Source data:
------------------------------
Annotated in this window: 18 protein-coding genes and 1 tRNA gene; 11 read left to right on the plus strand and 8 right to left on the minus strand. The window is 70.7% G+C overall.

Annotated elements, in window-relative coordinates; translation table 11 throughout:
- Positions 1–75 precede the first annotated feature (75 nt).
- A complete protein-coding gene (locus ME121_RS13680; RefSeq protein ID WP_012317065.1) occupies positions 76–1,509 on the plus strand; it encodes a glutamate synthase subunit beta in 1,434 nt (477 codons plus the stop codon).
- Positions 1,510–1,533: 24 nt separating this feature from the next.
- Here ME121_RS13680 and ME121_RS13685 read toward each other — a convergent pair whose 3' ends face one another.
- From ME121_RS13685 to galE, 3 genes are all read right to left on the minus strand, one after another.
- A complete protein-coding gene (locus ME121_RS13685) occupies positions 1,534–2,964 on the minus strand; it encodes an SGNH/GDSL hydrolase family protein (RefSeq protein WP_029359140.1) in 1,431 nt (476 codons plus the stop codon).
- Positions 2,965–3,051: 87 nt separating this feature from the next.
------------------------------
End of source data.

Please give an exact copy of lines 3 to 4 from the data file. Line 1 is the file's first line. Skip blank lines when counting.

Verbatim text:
- Positions 1–75 precede the first annotated feature (75 nt).
- A complete protein-coding gene (locus ME121_RS13680; RefSeq protein ID WP_012317065.1) occupies positions 76–1,509 on the plus strand; it encodes a glutamate synthase subunit beta in 1,434 nt (477 codons plus the stop codon).